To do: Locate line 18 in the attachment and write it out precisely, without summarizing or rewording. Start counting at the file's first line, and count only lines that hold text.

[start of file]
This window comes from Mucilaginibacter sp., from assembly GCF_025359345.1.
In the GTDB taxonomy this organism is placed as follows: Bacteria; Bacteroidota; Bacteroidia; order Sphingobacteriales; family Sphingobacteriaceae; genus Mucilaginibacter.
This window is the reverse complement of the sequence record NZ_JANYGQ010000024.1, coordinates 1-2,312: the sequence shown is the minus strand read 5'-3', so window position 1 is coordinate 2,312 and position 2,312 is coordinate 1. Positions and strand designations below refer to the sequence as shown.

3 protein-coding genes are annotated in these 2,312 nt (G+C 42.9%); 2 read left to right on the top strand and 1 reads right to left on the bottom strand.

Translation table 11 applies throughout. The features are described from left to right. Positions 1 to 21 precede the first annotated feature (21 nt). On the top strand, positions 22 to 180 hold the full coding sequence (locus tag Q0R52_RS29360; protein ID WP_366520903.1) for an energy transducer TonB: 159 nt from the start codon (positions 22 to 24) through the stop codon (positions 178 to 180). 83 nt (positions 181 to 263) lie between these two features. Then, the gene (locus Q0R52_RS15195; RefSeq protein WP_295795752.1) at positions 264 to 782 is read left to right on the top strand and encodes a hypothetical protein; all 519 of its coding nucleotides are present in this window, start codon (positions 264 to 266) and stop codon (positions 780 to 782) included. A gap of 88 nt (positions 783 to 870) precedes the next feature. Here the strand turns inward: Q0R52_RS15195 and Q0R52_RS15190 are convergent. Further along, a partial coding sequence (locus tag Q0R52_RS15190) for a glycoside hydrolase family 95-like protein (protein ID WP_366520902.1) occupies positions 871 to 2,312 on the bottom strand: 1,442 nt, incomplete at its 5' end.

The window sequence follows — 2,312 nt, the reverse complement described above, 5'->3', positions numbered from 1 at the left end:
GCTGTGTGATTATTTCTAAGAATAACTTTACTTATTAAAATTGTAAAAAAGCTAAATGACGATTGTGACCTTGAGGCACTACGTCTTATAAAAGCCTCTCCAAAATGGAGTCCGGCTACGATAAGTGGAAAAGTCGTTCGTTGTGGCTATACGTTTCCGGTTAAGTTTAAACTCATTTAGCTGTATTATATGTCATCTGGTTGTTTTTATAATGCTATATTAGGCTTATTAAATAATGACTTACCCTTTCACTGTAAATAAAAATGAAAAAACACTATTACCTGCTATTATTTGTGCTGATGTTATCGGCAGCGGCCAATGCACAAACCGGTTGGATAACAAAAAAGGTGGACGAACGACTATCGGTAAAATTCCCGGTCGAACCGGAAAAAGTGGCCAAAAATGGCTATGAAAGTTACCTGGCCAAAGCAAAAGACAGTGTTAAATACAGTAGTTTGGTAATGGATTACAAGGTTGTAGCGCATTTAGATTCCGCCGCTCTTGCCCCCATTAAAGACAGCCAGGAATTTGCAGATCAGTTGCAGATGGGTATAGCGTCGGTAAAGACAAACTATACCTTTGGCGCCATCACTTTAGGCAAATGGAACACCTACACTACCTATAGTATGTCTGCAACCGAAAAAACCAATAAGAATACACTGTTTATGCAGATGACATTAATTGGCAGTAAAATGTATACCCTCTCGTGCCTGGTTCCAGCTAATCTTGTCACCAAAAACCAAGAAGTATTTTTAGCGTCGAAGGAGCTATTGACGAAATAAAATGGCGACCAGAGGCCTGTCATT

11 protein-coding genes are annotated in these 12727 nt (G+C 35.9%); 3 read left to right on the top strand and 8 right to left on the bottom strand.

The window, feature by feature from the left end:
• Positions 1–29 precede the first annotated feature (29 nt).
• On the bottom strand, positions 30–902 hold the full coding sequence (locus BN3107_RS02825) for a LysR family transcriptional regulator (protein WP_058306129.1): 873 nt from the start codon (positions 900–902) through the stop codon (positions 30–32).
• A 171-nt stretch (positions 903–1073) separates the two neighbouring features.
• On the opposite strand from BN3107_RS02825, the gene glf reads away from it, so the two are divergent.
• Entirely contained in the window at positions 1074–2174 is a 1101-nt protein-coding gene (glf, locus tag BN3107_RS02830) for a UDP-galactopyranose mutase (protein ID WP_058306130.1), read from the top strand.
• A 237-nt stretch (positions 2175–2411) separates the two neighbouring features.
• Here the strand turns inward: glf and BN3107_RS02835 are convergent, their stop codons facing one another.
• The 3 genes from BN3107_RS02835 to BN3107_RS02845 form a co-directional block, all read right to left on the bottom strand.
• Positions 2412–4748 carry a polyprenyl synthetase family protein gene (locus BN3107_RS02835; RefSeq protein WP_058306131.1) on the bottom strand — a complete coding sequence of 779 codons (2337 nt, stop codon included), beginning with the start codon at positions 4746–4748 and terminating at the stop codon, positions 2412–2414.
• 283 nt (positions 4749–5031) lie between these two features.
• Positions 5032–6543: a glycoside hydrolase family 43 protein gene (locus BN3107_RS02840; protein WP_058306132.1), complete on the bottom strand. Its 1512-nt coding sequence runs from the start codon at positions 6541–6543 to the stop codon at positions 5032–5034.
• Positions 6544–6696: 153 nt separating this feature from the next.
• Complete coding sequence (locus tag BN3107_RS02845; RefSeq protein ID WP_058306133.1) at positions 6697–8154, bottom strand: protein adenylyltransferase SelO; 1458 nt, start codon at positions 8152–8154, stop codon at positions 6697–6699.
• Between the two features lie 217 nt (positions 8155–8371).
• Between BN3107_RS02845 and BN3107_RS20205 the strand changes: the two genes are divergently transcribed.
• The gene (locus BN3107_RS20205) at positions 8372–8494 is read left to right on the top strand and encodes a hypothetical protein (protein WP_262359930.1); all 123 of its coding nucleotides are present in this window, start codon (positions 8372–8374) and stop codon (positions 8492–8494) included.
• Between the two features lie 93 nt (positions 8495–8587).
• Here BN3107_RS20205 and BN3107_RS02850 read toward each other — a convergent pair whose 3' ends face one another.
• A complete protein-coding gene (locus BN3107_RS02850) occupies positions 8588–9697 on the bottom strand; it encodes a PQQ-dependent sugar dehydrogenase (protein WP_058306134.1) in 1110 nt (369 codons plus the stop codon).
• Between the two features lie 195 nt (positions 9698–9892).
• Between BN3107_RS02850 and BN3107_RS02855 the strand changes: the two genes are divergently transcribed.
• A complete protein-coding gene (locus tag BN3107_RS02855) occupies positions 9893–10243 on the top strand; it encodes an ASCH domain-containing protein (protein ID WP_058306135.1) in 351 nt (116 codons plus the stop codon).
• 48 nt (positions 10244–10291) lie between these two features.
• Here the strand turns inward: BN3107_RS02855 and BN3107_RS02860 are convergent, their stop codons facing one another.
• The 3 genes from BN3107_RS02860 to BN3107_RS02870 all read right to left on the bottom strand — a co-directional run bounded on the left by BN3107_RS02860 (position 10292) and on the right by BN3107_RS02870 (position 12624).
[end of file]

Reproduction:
• Positions 2412–4748 carry a polyprenyl synthetase family protein gene (locus BN3107_RS02835; RefSeq protein WP_058306131.1) on the bottom strand — a complete coding sequence of 779 codons (2337 nt, stop codon included), beginning with the start codon at positions 4746–4748 and terminating at the stop codon, positions 2412–2414.